Feb 26, 2011; Uniondale, NY, USA; Washington Capitals left wing Alexander Semin (28) celebrates his goal assisted by left wing Alex Ovechkin (8) during the third period against the New York Islanders at Nassau Veterans Memorial Coliseum. Capitals won 3-2. Mandatory Credit: Anthony Gruppuso-US PRESSWIRE

The Alex Semin Mystery Sweepstakes

Now that Zach Parise and Ryan Suter are off the free market, the rush of high price signings has ded down quite a bit.  Fat money has already been doled out to borderline good players, like Dennis Wideman and Matt Carle, and the sentiment around the league is that teams have had enough signing checks for these guys.  Most teams, such as the Bruins or Capitals for example, have decided they like the team they have already and no more tinkering is needed.

And that leaves guys like Alex Semin, hoping to cash in for some solid cash, out in the cold.  The man who couldn’t stick in Washington has undeniable talent – one of the top five best wrist shots in the league.  With a 40 goal season on his resume, him and his agent were probably certain that they could get big money in a shallow free agent market, and that teams would be biting at the chance to sign such a prolific scorer.

That hasn’t happened in the least.  Semin remains unsigned, his old team has effectively disowned him, and the offers aren’t exactly piling up.  Many doubt that Semin got anything more than a one-year contract for about $4 million, and other people are saying that the Russian KHL mght be trying to sign him away.  And it all raises the question that nobody has been able to answer: what does Alex Semin actually want?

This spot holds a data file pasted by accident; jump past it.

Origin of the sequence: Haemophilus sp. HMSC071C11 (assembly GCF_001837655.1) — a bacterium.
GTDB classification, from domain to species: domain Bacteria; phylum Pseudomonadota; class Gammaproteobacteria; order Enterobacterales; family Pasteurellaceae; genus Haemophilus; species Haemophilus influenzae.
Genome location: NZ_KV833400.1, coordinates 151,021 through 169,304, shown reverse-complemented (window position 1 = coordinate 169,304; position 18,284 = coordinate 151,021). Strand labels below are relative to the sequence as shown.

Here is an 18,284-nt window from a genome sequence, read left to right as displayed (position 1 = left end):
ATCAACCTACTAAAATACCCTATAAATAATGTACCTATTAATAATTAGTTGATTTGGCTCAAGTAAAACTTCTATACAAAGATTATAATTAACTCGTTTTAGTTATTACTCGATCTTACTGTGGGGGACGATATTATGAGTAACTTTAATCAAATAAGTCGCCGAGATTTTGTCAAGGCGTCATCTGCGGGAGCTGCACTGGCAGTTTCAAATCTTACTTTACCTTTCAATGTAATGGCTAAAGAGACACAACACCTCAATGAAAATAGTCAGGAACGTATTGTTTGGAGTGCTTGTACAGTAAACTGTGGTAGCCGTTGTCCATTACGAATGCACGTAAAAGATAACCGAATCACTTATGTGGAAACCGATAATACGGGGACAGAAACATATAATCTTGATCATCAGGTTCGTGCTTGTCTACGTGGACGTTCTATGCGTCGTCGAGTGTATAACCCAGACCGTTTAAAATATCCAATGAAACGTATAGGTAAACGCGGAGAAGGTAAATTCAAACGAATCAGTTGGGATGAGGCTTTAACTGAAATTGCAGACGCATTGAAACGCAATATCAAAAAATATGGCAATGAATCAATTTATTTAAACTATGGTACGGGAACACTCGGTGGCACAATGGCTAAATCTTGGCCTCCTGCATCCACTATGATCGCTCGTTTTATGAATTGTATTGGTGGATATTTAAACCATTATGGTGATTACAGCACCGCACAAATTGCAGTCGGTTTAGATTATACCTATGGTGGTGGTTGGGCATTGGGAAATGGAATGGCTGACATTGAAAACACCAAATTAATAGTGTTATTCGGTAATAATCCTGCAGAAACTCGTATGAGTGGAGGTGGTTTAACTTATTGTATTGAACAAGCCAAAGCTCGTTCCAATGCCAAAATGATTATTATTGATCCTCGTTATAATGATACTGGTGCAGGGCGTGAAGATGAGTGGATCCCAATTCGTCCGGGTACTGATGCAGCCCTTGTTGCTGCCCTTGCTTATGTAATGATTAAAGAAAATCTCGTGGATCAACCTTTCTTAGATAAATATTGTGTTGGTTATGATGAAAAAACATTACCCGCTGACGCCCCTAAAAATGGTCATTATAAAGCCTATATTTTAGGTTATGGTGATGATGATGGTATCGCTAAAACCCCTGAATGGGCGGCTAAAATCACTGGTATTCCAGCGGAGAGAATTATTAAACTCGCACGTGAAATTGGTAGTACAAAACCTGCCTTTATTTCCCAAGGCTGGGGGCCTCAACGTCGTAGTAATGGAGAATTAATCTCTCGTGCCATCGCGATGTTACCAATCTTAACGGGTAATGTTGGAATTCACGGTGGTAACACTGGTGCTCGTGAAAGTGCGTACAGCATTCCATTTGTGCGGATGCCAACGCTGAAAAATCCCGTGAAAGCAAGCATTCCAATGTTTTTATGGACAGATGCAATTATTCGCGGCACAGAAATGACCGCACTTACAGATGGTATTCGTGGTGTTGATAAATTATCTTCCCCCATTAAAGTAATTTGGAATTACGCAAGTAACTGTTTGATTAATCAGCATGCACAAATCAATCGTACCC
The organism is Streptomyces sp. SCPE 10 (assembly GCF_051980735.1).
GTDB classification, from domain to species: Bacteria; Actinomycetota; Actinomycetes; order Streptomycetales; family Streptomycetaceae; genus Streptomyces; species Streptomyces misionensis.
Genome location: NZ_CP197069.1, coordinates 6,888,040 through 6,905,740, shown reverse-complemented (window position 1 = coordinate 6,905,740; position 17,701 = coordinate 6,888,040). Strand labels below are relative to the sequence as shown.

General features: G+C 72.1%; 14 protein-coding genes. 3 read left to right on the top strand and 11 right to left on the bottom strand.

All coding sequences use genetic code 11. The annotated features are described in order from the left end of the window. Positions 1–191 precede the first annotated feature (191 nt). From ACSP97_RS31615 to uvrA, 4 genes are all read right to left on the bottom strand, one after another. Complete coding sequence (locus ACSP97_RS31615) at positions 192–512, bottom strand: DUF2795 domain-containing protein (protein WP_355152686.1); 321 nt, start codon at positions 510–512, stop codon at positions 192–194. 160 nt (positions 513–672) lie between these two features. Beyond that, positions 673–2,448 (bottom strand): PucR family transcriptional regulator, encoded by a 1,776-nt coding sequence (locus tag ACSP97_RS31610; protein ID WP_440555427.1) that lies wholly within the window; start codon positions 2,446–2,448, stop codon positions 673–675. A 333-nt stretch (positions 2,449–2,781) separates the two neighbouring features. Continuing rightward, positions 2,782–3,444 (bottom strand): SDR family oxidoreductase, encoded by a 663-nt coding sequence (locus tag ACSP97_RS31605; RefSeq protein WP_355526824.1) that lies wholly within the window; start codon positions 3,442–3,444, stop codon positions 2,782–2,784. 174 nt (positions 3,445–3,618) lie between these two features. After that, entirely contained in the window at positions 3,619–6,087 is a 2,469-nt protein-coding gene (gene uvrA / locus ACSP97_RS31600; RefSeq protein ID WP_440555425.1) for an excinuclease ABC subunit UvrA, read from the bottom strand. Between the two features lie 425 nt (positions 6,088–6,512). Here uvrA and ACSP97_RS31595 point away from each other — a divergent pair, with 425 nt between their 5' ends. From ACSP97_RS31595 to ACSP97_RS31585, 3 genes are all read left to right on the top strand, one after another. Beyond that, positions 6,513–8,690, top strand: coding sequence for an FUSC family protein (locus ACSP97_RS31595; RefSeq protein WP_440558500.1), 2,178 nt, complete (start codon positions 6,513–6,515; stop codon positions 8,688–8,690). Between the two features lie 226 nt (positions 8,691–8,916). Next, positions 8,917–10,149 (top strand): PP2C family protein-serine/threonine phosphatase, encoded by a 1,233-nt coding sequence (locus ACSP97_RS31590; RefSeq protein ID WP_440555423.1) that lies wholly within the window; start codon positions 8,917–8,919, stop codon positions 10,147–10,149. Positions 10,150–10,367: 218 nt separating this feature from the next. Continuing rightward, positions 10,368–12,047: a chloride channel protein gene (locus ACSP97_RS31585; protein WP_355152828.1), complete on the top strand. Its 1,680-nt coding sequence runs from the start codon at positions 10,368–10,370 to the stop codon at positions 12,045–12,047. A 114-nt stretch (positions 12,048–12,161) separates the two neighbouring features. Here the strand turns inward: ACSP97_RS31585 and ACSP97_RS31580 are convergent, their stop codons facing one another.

Does he want to play in a big market or a small one?  Does he want to be the main guy on offense or a helping winger?  Does he want to stay in the Northeast?  Does he want length in his conract?  Does he even want to play in the NHL anymore?  Does he care about winning the Cup?

Some of those questions may seem unfair if you asked them to any hockey player in North America.  However, Alex’s reputation precedes himself.  He seemed bored playing alongside two of the game’s brightest players in Washington: Alex Ovechkin and Nicklas Backstrom.  The top line battery is amazing, and the Capitals had great chances to make Cup runs.  But he seemed disinterested for a large portion of games, and defensively his effort was clearly not there.  Some teams go out of their way to avoid him, given his reputation.  Others will take out a flyer and give him a one-year deal or so.  But who are these teams, and why hasn’t Semin signed someplace yet?

Nobody can truly answer that.  The question goes back to Semin’s preferences in a franchise, but at this point he should be considering every offer if he wants to play hockey next year.  He’ll get sizable money from a team looking to reach the cap floor, but one has to imagine that wasn’t his first choice.  The Penguins name has been attached to Semin, but nothing has been finalized, and maybe Pittsburgh will save its money to grab somebody else down the road.  Maybe the Panthers try to sign him, but the attitude problem must always be in the back of Dale Tallon’s head.

Wherever Semin lands, the long empty space from July 1st to that date is telling.  Teams don’t have to put up with Semin’s lackadaisical behavior, and no team needs him bad enough to sacrifice defense for offense in a league that’s moving the opposite direction.  Semin’s a dangerous player, but he’s also equally dangerous to sign.

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Tags: Alex Ovechkin Alex Semin Alexander Semin Florida Panthers Washingotn Capitals

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